Commentary: Drop Monsanto name in spending bill
The media and anti-biotech spokespersons are back at it in attacking the Farmer Assurance Provision being included in the upcoming congressional appropriations bills.
Just because the anti-biotech groups call the provision the Monsanto Protection Act, the media goes right along with it in headlines and articles. The media is going for readers. I know that readership increases on any article that we post with the word Monsanto in it. But I’ve digressed too far from the real issue.
According to the Huffington Post, House of Representative Republicans will include an extension of the Farmer Assurance Provision in the government appropriations bill “designed to avert a government shutdown.” The spending bill released this week by House Appropriations Chairman Hal Rogers (R-Ky.) contains the provision.
The provision basically allows farmers who are in the process of growing biotech crops to be allowed to harvest and sell those crops instead of destroying the crops and not selling them, if a court case is filed and an injunction against production of the previously approved biotech crops occurs.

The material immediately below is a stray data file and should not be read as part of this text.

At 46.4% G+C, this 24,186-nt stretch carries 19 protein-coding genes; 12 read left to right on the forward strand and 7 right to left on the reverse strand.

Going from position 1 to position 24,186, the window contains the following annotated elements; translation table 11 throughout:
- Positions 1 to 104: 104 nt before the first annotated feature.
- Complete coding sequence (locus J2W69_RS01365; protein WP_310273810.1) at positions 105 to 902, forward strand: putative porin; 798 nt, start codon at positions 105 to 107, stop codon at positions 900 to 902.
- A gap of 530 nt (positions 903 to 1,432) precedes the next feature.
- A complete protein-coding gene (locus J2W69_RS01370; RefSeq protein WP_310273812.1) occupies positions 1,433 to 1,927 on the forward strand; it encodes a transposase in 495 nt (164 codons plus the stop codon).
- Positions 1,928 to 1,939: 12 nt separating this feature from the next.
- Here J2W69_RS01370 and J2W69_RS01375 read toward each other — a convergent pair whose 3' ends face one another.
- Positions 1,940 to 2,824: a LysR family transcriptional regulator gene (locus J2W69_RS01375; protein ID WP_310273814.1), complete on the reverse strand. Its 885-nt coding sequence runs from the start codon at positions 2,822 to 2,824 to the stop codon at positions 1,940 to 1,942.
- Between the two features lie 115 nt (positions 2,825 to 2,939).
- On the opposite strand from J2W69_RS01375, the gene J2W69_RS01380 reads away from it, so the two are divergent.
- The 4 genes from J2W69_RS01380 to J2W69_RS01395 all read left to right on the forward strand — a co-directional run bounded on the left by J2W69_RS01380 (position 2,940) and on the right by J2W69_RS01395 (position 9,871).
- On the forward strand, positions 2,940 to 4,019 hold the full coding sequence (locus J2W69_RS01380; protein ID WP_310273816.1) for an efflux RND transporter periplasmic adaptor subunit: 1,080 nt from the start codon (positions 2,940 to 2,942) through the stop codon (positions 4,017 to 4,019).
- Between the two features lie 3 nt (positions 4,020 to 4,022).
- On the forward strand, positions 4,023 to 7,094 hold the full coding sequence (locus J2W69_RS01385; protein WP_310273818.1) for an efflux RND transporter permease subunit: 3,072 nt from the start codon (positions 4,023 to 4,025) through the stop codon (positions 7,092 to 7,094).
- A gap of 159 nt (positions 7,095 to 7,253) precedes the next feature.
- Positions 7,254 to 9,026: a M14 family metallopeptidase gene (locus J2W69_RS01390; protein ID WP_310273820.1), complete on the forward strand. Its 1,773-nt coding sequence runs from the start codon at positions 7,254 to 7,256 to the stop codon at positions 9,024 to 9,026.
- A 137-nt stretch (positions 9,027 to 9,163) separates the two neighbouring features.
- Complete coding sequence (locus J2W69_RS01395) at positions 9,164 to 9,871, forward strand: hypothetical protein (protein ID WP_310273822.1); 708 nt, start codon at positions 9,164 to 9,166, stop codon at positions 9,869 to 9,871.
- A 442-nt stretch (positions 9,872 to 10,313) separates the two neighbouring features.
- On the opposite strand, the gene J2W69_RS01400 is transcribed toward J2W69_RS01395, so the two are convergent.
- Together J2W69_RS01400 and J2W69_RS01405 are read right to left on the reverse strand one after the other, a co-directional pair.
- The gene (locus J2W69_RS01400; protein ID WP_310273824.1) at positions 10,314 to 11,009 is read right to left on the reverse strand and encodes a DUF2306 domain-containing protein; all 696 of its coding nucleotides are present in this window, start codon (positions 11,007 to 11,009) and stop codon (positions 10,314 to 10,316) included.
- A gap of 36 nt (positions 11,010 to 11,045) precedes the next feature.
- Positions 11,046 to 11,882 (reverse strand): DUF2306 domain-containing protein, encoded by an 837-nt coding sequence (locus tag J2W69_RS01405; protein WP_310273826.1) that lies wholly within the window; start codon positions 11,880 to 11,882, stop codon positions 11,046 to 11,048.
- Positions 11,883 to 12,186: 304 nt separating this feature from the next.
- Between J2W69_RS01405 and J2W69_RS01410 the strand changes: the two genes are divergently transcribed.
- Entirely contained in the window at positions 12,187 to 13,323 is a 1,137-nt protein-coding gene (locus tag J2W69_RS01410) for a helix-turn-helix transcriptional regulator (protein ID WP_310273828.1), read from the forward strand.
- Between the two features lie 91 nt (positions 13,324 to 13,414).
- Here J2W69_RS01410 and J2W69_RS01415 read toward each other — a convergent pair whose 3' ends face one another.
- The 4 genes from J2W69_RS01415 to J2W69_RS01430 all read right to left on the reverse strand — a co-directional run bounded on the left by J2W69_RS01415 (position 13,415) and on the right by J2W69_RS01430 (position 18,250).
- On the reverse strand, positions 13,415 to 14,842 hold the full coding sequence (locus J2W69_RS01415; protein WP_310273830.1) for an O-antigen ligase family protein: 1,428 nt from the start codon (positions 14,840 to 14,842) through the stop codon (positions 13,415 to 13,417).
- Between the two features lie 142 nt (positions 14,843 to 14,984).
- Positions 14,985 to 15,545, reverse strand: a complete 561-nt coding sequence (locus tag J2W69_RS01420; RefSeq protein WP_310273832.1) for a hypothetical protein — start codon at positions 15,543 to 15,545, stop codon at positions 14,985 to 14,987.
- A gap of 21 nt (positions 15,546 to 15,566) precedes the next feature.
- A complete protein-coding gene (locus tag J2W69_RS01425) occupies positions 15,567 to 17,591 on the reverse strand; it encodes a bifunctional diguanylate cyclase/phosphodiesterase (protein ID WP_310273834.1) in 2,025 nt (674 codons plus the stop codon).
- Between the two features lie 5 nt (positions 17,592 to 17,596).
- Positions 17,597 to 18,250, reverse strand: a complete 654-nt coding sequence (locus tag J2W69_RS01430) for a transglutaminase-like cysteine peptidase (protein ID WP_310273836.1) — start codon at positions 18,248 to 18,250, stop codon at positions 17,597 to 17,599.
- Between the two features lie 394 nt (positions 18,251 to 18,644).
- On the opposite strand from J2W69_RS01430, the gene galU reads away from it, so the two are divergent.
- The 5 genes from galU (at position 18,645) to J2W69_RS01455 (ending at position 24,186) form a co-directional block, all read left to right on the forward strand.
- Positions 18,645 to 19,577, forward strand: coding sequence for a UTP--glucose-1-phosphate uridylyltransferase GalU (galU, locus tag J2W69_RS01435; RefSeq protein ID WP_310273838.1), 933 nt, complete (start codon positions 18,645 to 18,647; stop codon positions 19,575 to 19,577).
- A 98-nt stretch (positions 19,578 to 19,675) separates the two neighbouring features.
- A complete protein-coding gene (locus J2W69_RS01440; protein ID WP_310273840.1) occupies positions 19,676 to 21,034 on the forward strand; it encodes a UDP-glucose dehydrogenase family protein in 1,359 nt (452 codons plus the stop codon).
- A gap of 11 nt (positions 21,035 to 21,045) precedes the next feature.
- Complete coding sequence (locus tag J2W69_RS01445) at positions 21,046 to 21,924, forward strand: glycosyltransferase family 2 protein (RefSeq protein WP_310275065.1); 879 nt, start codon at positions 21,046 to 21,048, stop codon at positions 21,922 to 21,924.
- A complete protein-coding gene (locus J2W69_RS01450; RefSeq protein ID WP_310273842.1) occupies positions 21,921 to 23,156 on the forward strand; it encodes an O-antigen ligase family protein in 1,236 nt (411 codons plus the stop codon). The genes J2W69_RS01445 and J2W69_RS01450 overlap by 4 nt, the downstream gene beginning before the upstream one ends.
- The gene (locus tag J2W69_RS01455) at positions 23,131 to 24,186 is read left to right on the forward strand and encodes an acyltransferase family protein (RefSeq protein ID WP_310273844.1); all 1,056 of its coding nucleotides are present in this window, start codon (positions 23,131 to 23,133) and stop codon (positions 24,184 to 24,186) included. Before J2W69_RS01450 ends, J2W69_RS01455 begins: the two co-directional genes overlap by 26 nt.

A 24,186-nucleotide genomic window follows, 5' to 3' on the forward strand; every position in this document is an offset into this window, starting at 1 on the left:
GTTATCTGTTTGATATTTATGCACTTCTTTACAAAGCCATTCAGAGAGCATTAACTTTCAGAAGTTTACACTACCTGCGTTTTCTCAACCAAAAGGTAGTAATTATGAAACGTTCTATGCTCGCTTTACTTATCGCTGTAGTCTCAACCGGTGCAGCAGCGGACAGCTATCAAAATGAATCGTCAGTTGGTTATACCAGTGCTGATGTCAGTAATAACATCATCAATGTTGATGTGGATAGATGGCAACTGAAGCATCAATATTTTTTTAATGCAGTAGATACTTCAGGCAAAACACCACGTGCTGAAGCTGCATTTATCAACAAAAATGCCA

Extensively quoting anti-biotech spokespersons, the Huffington Post allows propaganda against Monsanto and other biotech companies operating the U.S. by repeating the derogatory misnomer of the provision. There are quotes by activists about the “secret rider slipped into a must-pass spending bill.”
Including this provision in the Senate spending bill is not thought to be a problem according to the Huffington Post investigation. But senators and representatives have begun to line up on either side of the issue for when a vote is required.
As I wrote several months ago, the Monsanto Protection Act does not exist, or if activists are going to fight the biotech industry as a whole, they should be using the proper legal reference or provision name.
To read the entire Huffington Post report, click here.
- Tumbling livestock quotes led ag commodites lower Wednesday
- As risk of drought rises, Australian farmers struggle to invest
- Soybean aphids make an unusual appearance
- Livestock futures led most ag markets lower Wednesday morning
- WSSA updates herbicide handbook
- Uncovered, the mystery of exchanging genes with wild relatives
- Suspected Bt corn rootworm resistance in Pennsylvania
- No El Niño in 2014? Drought-weary California in trouble
- BioNitrogen to build second fertilizer plant in Texas
- Soybean aphid numbers on the rise
- Commentary: Setting the record straight on 'Waters of the U.S.'
- FCC aims to offer high-speed internet to rural America